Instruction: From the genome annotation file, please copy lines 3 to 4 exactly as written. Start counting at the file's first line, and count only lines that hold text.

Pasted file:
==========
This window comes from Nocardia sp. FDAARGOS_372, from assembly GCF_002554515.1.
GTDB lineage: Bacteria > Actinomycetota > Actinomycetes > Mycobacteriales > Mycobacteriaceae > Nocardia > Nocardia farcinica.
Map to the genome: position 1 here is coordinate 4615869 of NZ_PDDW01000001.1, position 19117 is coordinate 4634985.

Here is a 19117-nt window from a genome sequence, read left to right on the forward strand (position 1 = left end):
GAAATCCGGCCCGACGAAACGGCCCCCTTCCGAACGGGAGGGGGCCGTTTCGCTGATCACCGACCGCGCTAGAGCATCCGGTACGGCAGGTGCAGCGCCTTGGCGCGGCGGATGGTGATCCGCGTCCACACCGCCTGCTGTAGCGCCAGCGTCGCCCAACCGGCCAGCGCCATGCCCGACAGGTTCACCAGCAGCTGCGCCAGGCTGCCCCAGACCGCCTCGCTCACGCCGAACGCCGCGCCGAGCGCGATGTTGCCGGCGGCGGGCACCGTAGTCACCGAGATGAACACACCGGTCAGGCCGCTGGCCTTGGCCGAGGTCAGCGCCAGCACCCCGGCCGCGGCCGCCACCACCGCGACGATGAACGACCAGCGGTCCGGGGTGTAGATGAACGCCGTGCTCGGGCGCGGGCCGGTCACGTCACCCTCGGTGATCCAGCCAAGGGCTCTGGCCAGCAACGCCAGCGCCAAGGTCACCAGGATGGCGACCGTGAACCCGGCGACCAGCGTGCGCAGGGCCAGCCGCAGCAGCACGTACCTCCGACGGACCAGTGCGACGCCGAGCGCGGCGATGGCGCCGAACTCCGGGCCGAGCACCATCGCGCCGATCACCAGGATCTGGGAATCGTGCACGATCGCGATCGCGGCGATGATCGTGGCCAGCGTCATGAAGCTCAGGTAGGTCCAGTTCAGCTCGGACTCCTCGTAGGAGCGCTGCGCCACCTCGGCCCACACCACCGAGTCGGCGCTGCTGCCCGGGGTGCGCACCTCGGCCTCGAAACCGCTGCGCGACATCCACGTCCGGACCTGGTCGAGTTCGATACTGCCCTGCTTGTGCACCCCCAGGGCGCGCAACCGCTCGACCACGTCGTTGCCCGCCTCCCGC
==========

Map to the genome: position 1 here is coordinate 4615869 of NZ_PDDW01000001.1, position 19117 is coordinate 4634985.

Here is a 19117-nt window from a genome sequence, read left to right on the forward strand (position 1 = left end):